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Archbishop Apologizes, Addresses Sex Abuse Scandal

EDINA, Minn. (WCCO) -- For the first time, the Archbishop of St. Paul and Minneapolis spoke with the media about the sexual abuse allegations involving priests.

"When the story started to break at the end of September, I was surprised as anybody," Nienstedt said.

That's part of what Archbishop John Nienstedt told reporters after he delivered the homily Sunday at Our Lady of Grace Church in Edina.

Nienstedt made a rare appearance during mass and apologized to parishioners. He said parishioners "deserve better." It follows last week's release of a list of the names of 34 priests accused of sexually assaulting children.

The Archbishop talked to reporters for three minutes. We were told he wouldn't answer questions. When talking about the allegations of clerical sexual abuse, he used the words shame, embarrassment and outrage.

"When I arrived here 7 years ago, the whole question of clerical sexual abuse had been taken care of. I didn't have to worry about it. Unfortunately, I believed that," Nienstedt said.

Nienstedt told us he overlooked the issue.

"I should have investigated it a lot more than I did," Nienstedt said.

Nienstedt referred to all but one of the sex abuse allegations as past incidents that happened decades ago. He also acknowledged his appointment of Curtis Wehmeyer, who is in prison serving time for sexually abusing children.

"When I made him pastor, I had no idea no idea he would be a harm to children," Nienstedt said.

Terry Colleran of Edina is a longtime parishioner at Our Lady Grace. He saw the Archbishop's apology as a sign of progress.

"It's hope. Hope for the future. Hope that we can get this thing behind us and we are with the archbishop. We really believe it. We think the church is on the right path," Colleran said.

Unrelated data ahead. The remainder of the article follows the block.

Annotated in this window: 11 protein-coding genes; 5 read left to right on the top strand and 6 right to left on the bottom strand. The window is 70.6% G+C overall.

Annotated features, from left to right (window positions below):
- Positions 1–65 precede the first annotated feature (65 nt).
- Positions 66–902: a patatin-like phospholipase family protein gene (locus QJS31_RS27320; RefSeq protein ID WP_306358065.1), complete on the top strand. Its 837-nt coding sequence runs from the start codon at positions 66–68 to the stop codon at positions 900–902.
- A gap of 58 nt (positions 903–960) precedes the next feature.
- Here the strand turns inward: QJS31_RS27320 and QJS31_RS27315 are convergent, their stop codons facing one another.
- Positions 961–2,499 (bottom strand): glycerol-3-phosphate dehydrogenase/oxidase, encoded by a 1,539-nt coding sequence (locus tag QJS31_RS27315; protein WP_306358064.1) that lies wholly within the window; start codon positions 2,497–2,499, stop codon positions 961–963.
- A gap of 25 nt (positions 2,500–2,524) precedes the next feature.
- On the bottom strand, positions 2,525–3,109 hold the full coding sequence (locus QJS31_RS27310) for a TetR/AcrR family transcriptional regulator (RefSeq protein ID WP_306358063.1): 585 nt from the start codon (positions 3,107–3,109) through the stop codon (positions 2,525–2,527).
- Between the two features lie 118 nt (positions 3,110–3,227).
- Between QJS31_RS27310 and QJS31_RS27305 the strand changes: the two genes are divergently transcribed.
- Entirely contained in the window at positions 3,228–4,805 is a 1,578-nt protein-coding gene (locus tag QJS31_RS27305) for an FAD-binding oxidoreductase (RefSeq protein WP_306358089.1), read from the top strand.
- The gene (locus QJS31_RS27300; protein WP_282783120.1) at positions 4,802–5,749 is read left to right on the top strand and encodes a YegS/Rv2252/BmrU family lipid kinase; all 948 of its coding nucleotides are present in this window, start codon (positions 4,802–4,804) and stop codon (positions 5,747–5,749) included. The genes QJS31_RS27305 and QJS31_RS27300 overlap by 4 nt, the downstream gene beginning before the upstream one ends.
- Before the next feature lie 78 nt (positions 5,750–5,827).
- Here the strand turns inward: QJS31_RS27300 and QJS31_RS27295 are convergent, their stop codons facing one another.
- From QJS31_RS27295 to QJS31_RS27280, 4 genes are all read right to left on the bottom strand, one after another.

For Jim Keenan, who was sexually abused by a priest at the age of 13, it's not enough.

WATCH: Victim Reacts To Apology

"It's not even a scratch on the surface. To me it's a PR move. I don't think it's heartfelt I think it was directed by somebody else," Keenan said.

Instead of standing in front of the church or cameras, Keenan said the Archbishop should be contacting him and the other victims.

"An apology would be great, and ownership. There is a simple solution to this whole fiasco and it's honesty and transparency," Keenan said.

Keenan said since the time he reported the abuse to the church more than a decade ago, he's never heard from anyone involved in the Catholic Church.

Neinstedt told parishioners they plan reach out to the victims to help with the healing process. He also says they are hiring an outside firm to go through their files to make sure no one in the ministry is a danger to children.

On Monday, the Diocese of Winona will release a list of 13 names of priests accused of sexually abusing a child. It's part of the same court order that forced the release of accused priests in the Twin Cities this past week.

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